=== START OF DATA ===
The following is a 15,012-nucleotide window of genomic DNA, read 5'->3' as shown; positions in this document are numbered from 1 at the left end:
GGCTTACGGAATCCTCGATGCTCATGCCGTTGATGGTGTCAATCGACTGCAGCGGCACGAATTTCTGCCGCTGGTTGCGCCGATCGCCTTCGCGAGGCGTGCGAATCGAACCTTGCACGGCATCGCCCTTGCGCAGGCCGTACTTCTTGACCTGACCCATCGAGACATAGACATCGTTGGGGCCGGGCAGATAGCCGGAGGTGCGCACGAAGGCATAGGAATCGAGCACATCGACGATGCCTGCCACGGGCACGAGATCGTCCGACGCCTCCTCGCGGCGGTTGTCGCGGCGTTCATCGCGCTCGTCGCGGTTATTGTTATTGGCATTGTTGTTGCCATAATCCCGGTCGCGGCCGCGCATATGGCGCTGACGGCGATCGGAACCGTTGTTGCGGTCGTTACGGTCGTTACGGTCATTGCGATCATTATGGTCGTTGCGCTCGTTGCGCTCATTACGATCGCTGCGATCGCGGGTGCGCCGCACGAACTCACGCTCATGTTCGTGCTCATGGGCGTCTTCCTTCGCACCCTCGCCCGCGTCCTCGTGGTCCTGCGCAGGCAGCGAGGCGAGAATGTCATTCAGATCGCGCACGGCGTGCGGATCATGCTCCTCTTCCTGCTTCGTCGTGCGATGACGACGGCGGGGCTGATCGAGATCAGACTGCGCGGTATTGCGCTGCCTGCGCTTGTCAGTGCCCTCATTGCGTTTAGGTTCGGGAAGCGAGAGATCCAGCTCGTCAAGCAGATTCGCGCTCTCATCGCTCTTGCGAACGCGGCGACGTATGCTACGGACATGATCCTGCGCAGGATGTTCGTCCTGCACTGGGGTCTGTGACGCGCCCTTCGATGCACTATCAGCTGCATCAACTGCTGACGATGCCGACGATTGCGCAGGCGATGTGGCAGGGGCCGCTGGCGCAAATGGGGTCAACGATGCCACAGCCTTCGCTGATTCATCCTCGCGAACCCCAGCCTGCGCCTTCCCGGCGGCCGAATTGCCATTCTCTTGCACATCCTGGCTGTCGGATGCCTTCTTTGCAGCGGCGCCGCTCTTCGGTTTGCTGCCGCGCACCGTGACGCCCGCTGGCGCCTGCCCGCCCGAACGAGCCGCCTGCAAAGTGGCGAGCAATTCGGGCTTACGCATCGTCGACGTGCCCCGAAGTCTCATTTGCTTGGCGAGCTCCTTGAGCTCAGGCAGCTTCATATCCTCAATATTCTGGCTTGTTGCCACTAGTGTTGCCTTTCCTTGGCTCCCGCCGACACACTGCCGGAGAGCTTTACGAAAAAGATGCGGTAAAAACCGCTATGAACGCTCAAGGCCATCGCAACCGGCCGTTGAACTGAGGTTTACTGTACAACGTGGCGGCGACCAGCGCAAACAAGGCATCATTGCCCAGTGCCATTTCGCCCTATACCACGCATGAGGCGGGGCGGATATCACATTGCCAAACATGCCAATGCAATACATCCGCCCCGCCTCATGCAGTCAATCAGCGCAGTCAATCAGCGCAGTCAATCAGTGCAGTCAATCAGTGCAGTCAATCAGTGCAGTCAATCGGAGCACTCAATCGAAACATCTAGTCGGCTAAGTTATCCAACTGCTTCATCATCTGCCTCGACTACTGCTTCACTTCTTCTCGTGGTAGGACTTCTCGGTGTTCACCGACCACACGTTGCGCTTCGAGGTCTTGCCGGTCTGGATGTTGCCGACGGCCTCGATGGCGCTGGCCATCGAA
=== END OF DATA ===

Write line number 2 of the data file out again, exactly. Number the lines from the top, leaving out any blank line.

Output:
GGCTTACGGAATCCTCGATGCTCATGCCGTTGATGGTGTCAATCGACTGCAGCGGCACGAATTTCTGCCGCTGGTTGCGCCGATCGCCTTCGCGAGGCGTGCGAATCGAACCTTGCACGGCATCGCCCTTGCGCAGGCCGTACTTCTTGACCTGACCCATCGAGACATAGACATCGTTGGGGCCGGGCAGATAGCCGGAGGTGCGCACGAAGGCATAGGAATCGAGCACATCGACGATGCCTGCCACGGGCACGAGATCGTCCGACGCCTCCTCGCGGCGGTTGTCGCGGCGTTCATCGCGCTCGTCGCGGTTATTGTTATTGGCATTGTTGTTGCCATAATCCCGGTCGCGGCCGCGCATATGGCGCTGACGGCGATCGGAACCGTTGTTGCGGTCGTTACGGTCGTTACGGTCATTGCGATCATTATGGTCGTTGCGCTCGTTGCGCTCATTACGATCGCTGCGATCGCGGGTGCGCCGCACGAACTCACGCTCATGTTCGTGCTCATGGGCGTCTTCCTTCGCACCCTCGCCCGCGTCCTCGTGGTCCTGCGCAGGCAGCGAGGCGAGAATGTCATTCAGATCGCGCACGGCGTGCGGATCATGCTCCTCTTCCTGCTTCGTCGTGCGATGACGACGGCGGGGCTGATCGAGATCAGACTGCGCGGTATTGCGCTGCCTGCGCTTGTCAGTGCCCTCATTGCGTTTAGGTTCGGGAAGCGAGAGATCCAGCTCGTCAAGCAGATTCGCGCTCTCATCGCTCTTGCGAACGCGGCGACGTATGCTACGGACATGATCCTGCGCAGGATGTTCGTCCTGCACTGGGGTCTGTGACGCGCCCTTCGATGCACTATCAGCTGCATCAACTGCTGACGATGCCGACGATTGCGCAGGCGATGTGGCAGGGGCCGCTGGCGCAAATGGGGTCAACGATGCCACAGCCTTCGCTGATTCATCCTCGCGAACCCCAGCCTGCGCCTTCCCGGCGGCCGAATTGCCATTCTCTTGCACATCCTGGCTGTCGGATGCCTTCTTTGCAGCGGCGCCGCTCTTCGGTTTGCTGCCGCGCACCGTGACGCCCGCTGGCGCCTGCCCGCCCGAACGAGCCGCCTGCAAAGTGGCGAGCAATTCGGGCTTACGCATCGTCGACGTGCCCCGAAGTCTCATTTGCTTGGCGAGCTCCTTGAGCTCAGGCAGCTTCATATCCTCAATATTCTGGCTTGTTGCCACTAGTGTTGCCTTTCCTTGGCTCCCGCCGACACACTGCCGGAGAGCTTTACGAAAAAGATGCGGTAAAAACCGCTATGAACGCTCAAGGCCATCGCAACCGGCCGTTGAACTGAGGTTTACTGTACAACGTGGCGGCGACCAGCGCAAACAAGGCATCATTGCCCAGTGCCATTTCGCCCTATACCACGCATGAGGCGGGGCGGATATCACATTGCCAAACATGCCAATGCAATACATCCGCCCCGCCTCATGCAGTCAATCAGCGCAGTCAATCAGCGCAGTCAATCAGTGCAGTCAATCAGTGCAGTCAATCAGTGCAGTCAATCGGAGCACTCAATCGAAACATCTAGTCGGCTAAGTTATCCAACTGCTTCATCATCTGCCTCGACTACTGCTTCACTTCTTCTCGTGGTAGGACTTCTCGGTGTTCACCGACCACACGTTGCGCTTCGAGGTCTTGCCGGTCTGGATGTTGCCGACGGCCTCGATGGCGCTGGCCATCGAA